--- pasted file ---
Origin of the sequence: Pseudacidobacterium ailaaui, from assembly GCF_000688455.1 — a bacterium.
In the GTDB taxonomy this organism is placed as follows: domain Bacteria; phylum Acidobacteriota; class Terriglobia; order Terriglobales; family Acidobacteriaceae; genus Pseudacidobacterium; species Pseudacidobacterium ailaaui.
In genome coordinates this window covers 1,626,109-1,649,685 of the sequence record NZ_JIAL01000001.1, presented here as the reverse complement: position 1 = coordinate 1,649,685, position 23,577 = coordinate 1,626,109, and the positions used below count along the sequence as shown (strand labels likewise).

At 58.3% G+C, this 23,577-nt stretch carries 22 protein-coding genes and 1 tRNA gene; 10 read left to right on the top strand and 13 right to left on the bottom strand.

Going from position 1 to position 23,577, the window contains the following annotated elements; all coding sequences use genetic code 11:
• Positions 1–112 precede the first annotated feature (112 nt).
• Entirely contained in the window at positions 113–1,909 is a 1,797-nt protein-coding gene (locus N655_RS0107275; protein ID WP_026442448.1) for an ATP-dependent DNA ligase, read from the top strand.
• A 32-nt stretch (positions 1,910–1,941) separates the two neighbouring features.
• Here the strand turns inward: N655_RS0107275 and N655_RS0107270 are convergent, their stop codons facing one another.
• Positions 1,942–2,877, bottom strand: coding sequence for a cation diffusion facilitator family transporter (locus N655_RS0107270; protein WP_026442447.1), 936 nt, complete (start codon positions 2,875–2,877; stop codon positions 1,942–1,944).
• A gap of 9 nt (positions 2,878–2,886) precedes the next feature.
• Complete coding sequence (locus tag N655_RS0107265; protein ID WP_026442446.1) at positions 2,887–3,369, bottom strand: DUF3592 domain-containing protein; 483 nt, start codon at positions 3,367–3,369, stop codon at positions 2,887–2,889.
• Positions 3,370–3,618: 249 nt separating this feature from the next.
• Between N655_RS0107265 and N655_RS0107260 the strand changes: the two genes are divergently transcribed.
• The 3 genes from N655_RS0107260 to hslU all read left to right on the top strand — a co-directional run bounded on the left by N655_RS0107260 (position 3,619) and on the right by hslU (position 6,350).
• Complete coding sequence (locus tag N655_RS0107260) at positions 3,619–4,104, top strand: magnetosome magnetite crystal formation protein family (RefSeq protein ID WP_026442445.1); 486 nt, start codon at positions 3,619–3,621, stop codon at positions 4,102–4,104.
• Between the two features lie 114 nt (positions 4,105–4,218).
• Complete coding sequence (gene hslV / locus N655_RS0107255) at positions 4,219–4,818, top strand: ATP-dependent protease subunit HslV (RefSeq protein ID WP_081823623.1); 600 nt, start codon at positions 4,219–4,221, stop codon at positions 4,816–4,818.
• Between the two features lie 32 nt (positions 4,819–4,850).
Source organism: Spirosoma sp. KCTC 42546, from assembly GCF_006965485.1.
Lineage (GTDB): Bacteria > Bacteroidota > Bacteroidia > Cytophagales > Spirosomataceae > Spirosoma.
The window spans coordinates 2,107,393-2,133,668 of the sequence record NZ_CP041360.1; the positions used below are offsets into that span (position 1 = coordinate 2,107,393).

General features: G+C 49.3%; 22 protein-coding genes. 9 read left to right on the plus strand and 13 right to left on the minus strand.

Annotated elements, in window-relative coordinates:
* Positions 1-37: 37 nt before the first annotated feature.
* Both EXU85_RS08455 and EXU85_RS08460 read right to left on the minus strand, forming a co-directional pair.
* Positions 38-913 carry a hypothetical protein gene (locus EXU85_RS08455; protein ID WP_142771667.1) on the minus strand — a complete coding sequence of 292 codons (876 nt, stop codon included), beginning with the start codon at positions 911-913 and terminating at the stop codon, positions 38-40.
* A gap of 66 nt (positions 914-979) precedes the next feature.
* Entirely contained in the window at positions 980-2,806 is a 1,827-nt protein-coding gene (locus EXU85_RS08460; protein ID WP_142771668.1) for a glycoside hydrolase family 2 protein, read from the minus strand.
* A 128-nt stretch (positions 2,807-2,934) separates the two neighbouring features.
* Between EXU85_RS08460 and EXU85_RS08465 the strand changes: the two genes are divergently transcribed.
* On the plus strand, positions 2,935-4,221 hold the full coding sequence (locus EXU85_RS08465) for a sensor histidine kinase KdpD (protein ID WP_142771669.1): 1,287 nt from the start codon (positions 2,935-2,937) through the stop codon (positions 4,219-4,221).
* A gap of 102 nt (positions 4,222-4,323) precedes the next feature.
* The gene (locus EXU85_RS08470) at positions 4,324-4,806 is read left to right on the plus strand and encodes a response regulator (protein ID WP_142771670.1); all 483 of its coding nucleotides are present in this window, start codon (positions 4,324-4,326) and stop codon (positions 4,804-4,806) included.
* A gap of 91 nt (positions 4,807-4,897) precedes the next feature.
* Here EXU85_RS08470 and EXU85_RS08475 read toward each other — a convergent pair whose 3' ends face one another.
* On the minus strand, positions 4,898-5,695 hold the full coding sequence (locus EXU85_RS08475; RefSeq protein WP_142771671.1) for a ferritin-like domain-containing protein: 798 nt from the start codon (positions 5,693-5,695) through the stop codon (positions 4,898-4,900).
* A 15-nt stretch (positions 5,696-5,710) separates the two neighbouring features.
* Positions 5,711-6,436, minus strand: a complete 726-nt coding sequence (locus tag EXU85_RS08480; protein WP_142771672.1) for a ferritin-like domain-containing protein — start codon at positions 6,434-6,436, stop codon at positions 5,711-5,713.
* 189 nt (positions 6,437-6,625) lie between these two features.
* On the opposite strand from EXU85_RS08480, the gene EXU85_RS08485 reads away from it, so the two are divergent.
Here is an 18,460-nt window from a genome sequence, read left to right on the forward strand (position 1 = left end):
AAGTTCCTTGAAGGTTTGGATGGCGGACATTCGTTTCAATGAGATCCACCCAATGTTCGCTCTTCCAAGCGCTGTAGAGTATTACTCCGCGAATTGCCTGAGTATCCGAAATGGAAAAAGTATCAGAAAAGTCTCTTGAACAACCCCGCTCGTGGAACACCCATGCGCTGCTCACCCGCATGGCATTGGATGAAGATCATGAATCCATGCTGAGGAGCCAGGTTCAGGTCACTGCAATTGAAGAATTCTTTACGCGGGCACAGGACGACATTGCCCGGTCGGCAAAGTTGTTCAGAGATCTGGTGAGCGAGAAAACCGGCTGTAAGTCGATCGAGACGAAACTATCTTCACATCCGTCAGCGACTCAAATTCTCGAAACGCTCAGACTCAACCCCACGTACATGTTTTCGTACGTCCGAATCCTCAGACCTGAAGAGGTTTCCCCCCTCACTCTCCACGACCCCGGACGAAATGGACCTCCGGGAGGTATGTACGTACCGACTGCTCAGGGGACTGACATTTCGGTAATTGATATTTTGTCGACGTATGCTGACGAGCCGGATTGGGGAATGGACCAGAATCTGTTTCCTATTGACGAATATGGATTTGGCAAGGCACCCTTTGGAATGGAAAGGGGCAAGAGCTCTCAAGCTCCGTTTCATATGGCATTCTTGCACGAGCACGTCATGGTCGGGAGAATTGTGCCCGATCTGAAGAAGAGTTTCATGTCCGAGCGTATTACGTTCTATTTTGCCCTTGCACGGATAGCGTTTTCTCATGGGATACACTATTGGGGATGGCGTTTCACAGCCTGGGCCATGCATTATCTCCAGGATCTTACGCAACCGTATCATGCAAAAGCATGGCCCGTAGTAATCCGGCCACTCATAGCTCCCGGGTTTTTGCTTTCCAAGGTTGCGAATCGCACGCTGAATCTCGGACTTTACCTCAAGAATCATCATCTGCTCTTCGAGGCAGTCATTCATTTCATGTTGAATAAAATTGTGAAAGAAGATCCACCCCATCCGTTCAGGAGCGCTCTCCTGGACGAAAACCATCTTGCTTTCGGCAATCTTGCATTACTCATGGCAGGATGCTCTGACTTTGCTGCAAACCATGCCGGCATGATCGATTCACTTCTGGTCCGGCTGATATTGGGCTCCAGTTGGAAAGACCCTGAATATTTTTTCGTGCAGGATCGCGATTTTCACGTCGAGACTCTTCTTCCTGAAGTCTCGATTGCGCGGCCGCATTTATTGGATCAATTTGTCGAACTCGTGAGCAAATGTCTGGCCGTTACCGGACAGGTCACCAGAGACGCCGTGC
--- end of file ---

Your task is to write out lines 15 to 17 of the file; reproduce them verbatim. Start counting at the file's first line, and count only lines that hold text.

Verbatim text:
• The 3 genes from N655_RS0107260 to hslU all read left to right on the top strand — a co-directional run bounded on the left by N655_RS0107260 (position 3,619) and on the right by hslU (position 6,350).
• Complete coding sequence (locus tag N655_RS0107260) at positions 3,619–4,104, top strand: magnetosome magnetite crystal formation protein family (RefSeq protein ID WP_026442445.1); 486 nt, start codon at positions 3,619–3,621, stop codon at positions 4,102–4,104.
• Between the two features lie 114 nt (positions 4,105–4,218).